When I learned this “rule” (in first grade, I believe), it was explained that *and* separates the whole part from the fractional part: 2⅔=*two and two thirds*. The word *and* would only represent the decimal point in decimal numbers when they are read out in the formal “fractional” reading of decimals, as 2.3=*two and three tenths*, or 1.75=*one and seventy-five one-hundredths*. That is, according to this rule, **one hundred and fifty* is ungrammatical because, if it is supposed to mean 150, it should be *one hundred fifty*, and if it is supposed to be mean 100.50, it should be *one hundred and fifty one-hundredths*. The rationale behind the rule is that you should only have one *and* in a phrase, so if the number were 403⅞, you wouldn’t say *four hundred ***and** three **and** seven eighths.

Of course, most of the time the decimal point is read as *point*: 2.3=*two point three*; 1.75=*one point seven five* or *one point seventy-five*; 100.50=*one hundred point five zero*, *one hundred point five oh*, or *one hundred point fifty*. The fractional reading of decimal numbers also starts to become a bit ridiculous if there are more than three digits after the decimal point: nobody would say 3.14159265=*three and fourteen million one hundred fifty-nine thousand two hundred sixty-five one hundred millionths*.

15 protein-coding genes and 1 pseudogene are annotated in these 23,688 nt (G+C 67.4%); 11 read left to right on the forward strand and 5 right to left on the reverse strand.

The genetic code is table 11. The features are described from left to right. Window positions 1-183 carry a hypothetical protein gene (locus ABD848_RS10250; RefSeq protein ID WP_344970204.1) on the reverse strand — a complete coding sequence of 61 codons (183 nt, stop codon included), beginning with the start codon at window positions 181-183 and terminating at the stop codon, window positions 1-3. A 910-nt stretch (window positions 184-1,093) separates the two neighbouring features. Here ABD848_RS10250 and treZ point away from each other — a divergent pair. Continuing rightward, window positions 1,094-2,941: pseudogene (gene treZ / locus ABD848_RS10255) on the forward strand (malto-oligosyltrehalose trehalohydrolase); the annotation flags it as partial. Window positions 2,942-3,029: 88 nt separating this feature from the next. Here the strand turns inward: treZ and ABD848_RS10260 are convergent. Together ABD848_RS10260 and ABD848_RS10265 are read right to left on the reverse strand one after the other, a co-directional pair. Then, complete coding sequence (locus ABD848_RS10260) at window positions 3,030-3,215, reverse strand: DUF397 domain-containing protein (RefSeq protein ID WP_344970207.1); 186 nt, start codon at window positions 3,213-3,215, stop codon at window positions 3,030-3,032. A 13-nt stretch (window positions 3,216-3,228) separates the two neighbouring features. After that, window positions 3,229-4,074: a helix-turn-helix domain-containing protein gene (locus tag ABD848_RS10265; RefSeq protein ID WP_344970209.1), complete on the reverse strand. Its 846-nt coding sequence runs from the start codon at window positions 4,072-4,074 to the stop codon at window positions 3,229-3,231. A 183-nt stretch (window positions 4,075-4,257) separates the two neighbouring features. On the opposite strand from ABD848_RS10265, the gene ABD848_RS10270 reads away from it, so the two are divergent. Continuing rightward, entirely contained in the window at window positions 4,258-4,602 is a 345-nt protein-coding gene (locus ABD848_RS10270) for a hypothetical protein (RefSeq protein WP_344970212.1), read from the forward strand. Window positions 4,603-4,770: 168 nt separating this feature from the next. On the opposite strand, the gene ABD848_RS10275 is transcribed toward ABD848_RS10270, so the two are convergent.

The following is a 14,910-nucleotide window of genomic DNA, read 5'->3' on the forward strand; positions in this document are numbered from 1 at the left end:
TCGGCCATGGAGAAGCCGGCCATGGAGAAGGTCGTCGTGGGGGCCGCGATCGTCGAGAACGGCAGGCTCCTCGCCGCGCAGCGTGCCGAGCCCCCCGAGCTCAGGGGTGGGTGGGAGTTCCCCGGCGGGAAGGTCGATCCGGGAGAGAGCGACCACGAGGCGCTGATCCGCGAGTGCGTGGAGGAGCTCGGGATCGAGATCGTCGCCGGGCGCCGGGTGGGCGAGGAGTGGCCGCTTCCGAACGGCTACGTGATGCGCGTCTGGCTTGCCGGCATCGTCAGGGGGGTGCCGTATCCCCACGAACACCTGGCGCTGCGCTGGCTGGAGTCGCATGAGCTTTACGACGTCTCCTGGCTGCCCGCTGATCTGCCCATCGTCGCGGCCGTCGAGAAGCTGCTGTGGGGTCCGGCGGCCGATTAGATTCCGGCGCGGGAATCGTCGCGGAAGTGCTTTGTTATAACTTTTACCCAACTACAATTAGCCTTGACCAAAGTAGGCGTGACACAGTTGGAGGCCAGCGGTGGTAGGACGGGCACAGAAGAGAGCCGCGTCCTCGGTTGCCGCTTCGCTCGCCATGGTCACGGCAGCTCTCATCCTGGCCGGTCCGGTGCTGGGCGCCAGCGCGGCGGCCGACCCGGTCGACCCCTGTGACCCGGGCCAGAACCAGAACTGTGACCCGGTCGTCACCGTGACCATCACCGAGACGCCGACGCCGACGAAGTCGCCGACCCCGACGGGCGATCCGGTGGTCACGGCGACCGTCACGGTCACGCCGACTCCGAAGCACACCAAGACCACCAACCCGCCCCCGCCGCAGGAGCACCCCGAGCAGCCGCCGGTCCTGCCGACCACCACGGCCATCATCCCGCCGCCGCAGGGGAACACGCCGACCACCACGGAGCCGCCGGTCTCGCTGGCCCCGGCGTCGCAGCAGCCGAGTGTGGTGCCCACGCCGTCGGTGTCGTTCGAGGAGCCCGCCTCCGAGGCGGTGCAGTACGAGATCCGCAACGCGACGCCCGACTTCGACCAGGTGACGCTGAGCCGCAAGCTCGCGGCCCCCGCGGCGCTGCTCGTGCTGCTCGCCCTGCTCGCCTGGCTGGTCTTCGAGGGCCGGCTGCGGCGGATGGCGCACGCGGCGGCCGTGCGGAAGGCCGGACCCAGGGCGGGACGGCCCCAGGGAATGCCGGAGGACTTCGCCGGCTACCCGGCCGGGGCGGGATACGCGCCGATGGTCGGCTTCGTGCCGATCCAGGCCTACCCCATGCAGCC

As you have undoubtedly observed, many Americans don’t follow the rule about *and* only being used to separate whole and fractional parts, and insert *and* just before the units of a number less than one hundred, although the forms without *and* are quite common too.

457 *four hundred fifty-seven* or *four hundred and fifty-seven*

2001 *two thousand one* or *two thousand and one*

1,000,001 *one million one* or *one million and one*

This usage is *informal* but not *incorrect*. I wouldn't use it in official business documents, but it can be freely used in speech or less formal contexts.

While statements like "seventy-three hundred" are rarer than their equivalents for numbers below 2000, they're perfectly intelligible and frequently used.

## Best Answer

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OR

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